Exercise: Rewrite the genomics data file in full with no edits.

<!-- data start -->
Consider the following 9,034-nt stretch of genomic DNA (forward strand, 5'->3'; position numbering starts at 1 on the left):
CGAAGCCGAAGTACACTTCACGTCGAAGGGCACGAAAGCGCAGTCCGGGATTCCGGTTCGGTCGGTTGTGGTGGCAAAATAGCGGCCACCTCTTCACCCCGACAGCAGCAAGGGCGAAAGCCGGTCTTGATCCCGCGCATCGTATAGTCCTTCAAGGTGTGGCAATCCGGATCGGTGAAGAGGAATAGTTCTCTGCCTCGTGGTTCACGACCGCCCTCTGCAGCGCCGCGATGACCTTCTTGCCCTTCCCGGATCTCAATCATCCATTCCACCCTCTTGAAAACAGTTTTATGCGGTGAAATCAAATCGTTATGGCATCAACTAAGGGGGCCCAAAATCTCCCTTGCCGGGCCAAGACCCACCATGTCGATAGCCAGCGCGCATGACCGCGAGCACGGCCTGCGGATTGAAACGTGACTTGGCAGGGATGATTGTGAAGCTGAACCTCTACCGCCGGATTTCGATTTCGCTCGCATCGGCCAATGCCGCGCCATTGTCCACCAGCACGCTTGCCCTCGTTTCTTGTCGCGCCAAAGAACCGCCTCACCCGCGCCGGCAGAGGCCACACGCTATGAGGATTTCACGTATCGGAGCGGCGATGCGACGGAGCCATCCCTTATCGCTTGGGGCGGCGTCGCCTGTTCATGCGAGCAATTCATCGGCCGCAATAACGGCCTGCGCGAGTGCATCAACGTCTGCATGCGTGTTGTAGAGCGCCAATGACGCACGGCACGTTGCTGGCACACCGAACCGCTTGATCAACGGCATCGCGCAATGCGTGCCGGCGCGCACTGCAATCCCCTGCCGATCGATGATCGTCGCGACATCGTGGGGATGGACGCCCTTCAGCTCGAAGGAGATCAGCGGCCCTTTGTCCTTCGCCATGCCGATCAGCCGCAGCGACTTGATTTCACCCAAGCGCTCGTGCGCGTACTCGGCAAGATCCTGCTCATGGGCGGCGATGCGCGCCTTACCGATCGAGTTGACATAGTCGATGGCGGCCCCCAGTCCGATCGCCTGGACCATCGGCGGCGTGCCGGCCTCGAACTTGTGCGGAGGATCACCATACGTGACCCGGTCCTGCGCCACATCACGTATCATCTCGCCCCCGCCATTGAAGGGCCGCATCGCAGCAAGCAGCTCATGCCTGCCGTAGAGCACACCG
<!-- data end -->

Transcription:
Consider the following 9,034-nt stretch of genomic DNA (forward strand, 5'->3'; position numbering starts at 1 on the left):
CGAAGCCGAAGTACACTTCACGTCGAAGGGCACGAAAGCGCAGTCCGGGATTCCGGTTCGGTCGGTTGTGGTGGCAAAATAGCGGCCACCTCTTCACCCCGACAGCAGCAAGGGCGAAAGCCGGTCTTGATCCCGCGCATCGTATAGTCCTTCAAGGTGTGGCAATCCGGATCGGTGAAGAGGAATAGTTCTCTGCCTCGTGGTTCACGACCGCCCTCTGCAGCGCCGCGATGACCTTCTTGCCCTTCCCGGATCTCAATCATCCATTCCACCCTCTTGAAAACAGTTTTATGCGGTGAAATCAAATCGTTATGGCATCAACTAAGGGGGCCCAAAATCTCCCTTGCCGGGCCAAGACCCACCATGTCGATAGCCAGCGCGCATGACCGCGAGCACGGCCTGCGGATTGAAACGTGACTTGGCAGGGATGATTGTGAAGCTGAACCTCTACCGCCGGATTTCGATTTCGCTCGCATCGGCCAATGCCGCGCCATTGTCCACCAGCACGCTTGCCCTCGTTTCTTGTCGCGCCAAAGAACCGCCTCACCCGCGCCGGCAGAGGCCACACGCTATGAGGATTTCACGTATCGGAGCGGCGATGCGACGGAGCCATCCCTTATCGCTTGGGGCGGCGTCGCCTGTTCATGCGAGCAATTCATCGGCCGCAATAACGGCCTGCGCGAGTGCATCAACGTCTGCATGCGTGTTGTAGAGCGCCAATGACGCACGGCACGTTGCTGGCACACCGAACCGCTTGATCAACGGCATCGCGCAATGCGTGCCGGCGCGCACTGCAATCCCCTGCCGATCGATGATCGTCGCGACATCGTGGGGATGGACGCCCTTCAGCTCGAAGGAGATCAGCGGCCCTTTGTCCTTCGCCATGCCGATCAGCCGCAGCGACTTGATTTCACCCAAGCGCTCGTGCGCGTACTCGGCAAGATCCTGCTCATGGGCGGCGATGCGCGCCTTACCGATCGAGTTGACATAGTCGATGGCGGCCCCCAGTCCGATCGCCTGGACCATCGGCGGCGTGCCGGCCTCGAACTTGTGCGGAGGATCACCATACGTGACCCGGTCCTGCGCCACATCACGTATCATCTCGCCCCCGCCATTGAAGGGCCGCATCGCAGCAAGCAGCTCATGCCTGCCGTAGAGCACACCG